Different Ways to Pay Your Closing Costs
In any article discussing FHA loan closing costs, it’s important to note that the FHA does not allow you to count money paid toward closing as part of the minimum required downpayment of 3.5%. Closing costs are completely separate from downpayment requirements.
One of the ways you can pay closing costs is from your own funds, but your lender may have a preferred delivery method for those funds. That may be in the form of a cashier’s check or some other form of payment.
If your lender requires a wire transfer of any kind, discuss this with your loan officer personally or over the phone--do not make wire transfer arrangements by e-mail, as this is a common tool for scammers involved in certain types of mortgage fraud.
It is true that most people new to the home loan process will expect to have to pay their closing costs in this way--from their own funds. But did you know there are other ways to pay?
Your seller is permitted to contribute up to six percent of the price of the home toward your closing costs. That money can NOT be used as a down payment or as part of it, FHA loan rules permit you to get closing cost money ONLY in this manner.
Seller contributions are often used in situations where the buyer has the advantage--if there are several offers on the home you may not be successful in getting a seller credit. But don’t make the assumption that it’s not available to you. It never hurts to ask!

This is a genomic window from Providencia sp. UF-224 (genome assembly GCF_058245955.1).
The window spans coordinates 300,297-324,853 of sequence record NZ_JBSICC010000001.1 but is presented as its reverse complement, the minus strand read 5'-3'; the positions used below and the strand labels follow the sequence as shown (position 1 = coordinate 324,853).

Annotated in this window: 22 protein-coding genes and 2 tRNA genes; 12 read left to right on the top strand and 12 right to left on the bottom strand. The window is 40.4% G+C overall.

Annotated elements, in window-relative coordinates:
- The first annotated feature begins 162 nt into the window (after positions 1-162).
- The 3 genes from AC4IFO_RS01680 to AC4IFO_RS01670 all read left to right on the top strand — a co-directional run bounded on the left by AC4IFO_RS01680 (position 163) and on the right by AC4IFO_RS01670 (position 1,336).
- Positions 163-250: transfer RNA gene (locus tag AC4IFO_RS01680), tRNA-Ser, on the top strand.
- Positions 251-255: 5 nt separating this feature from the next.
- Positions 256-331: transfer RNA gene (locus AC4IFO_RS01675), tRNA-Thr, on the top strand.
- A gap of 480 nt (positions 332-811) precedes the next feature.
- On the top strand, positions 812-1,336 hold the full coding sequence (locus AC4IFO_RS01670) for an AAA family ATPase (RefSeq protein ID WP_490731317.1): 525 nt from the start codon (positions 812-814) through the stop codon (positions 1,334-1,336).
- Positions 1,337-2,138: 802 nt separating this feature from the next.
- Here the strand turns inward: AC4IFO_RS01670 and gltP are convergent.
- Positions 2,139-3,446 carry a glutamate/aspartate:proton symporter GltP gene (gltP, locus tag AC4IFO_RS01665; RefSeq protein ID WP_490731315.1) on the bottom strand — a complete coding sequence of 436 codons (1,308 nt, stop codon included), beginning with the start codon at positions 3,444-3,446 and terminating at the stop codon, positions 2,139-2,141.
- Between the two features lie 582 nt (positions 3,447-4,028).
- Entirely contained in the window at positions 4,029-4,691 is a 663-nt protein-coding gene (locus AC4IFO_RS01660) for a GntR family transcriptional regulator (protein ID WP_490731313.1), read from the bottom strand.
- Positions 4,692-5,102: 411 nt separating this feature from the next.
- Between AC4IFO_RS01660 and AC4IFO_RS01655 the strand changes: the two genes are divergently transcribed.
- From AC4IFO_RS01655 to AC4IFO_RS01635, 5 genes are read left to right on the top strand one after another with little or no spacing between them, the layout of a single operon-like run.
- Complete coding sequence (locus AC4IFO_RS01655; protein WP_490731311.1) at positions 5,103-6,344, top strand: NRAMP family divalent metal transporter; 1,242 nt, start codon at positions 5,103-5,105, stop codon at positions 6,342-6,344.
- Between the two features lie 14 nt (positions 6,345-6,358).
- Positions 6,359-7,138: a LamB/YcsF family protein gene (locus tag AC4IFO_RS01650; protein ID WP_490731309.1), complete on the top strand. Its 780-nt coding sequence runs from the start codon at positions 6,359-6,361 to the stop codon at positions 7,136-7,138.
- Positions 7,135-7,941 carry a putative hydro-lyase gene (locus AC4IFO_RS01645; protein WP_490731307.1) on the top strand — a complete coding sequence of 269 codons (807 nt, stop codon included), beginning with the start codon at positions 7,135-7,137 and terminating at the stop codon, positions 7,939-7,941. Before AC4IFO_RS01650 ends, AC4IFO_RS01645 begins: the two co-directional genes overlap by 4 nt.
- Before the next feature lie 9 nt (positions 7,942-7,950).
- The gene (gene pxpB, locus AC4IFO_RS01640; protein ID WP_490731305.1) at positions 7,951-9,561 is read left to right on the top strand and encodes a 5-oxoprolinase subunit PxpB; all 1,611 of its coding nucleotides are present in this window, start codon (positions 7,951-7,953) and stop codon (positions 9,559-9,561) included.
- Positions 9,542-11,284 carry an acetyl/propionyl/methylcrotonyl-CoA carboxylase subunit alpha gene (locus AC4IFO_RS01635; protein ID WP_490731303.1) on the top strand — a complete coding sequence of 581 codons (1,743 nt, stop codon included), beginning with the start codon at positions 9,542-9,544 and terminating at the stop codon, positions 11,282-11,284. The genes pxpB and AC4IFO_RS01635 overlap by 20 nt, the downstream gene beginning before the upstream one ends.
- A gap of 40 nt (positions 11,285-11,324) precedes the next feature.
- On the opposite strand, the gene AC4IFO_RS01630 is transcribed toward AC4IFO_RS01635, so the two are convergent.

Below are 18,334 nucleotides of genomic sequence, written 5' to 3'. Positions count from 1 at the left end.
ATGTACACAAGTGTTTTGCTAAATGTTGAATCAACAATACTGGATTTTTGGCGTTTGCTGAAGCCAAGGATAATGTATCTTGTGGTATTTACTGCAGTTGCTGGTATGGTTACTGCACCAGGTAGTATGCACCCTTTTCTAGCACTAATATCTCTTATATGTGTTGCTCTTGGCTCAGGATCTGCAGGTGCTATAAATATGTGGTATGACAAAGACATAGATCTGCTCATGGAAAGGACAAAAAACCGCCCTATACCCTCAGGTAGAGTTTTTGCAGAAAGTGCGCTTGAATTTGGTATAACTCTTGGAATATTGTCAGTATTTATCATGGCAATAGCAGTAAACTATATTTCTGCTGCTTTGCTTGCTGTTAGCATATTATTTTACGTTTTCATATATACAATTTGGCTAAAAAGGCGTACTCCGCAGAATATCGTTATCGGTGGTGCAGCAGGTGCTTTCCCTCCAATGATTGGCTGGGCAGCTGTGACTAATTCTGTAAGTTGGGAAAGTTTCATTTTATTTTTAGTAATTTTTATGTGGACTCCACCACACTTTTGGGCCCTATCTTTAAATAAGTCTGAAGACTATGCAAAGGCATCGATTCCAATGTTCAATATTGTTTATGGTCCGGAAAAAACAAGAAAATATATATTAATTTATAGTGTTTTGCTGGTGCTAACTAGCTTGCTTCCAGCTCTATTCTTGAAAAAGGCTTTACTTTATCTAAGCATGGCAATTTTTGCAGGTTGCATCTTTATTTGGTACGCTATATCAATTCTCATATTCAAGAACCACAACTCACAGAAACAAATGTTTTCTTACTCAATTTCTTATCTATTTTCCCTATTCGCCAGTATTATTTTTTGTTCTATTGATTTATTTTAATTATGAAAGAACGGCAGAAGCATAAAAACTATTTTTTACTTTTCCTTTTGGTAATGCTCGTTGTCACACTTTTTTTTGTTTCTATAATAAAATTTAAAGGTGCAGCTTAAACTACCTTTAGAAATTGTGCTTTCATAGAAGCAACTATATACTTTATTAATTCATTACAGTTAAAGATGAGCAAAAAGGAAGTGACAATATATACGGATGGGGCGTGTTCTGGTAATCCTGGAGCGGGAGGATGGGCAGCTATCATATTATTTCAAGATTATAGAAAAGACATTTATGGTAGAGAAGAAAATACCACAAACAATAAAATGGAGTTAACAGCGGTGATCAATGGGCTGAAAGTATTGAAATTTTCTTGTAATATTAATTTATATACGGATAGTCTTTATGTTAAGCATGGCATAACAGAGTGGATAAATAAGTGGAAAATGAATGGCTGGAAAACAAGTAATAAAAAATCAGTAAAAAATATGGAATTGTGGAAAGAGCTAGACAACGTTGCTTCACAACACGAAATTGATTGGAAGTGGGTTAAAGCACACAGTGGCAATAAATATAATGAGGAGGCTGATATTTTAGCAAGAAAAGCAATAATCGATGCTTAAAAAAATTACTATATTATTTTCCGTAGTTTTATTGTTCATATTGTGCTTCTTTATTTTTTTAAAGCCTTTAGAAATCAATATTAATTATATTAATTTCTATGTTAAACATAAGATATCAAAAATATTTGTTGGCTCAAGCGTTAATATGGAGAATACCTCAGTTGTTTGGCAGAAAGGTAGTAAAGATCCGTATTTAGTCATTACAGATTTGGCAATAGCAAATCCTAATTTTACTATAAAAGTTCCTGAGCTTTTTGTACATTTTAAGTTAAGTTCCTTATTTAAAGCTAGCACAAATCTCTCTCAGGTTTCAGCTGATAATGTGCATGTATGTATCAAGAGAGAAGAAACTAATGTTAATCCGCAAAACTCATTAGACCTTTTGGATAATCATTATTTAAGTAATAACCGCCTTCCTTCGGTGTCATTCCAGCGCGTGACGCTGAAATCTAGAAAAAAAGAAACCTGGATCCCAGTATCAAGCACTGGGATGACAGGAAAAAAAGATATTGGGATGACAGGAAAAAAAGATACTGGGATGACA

You can also get a gift of closing cost funds from a friend or family member, but in such cases, the lender is likely to require a gift letter explaining the source of the funds, that the gift does not require repayment, etc. It must be a genuine gift rather than a loan disguised as a gift.
And then there are the state and local downpayment assistance programs that may be offered in your local area. Why do we mention a downpayment program in an article talking about closing costs?
Because many of these programs have in the past also offered closing cost assistance and it may be available to you separately from downpayment grants or other assistance.
These programs may have need-based requirements, unlike the FHA loan program, but if you qualify you may be able to use these options in conjunction with an FHA mortgage.
Your seller or real estate agent can give you more information about any available options from the state or local agencies, and you can also call the FHA directly at their toll-free number (1-800 CALL FHA) to request a referral to a local, HUD-approved housing counselor who can help you find the resources you need.
Annual Income Requirements for FHA Loans
Good Credit History Helps Get FHA Loans
Stay Informed About Your Mortgage Closing Costs
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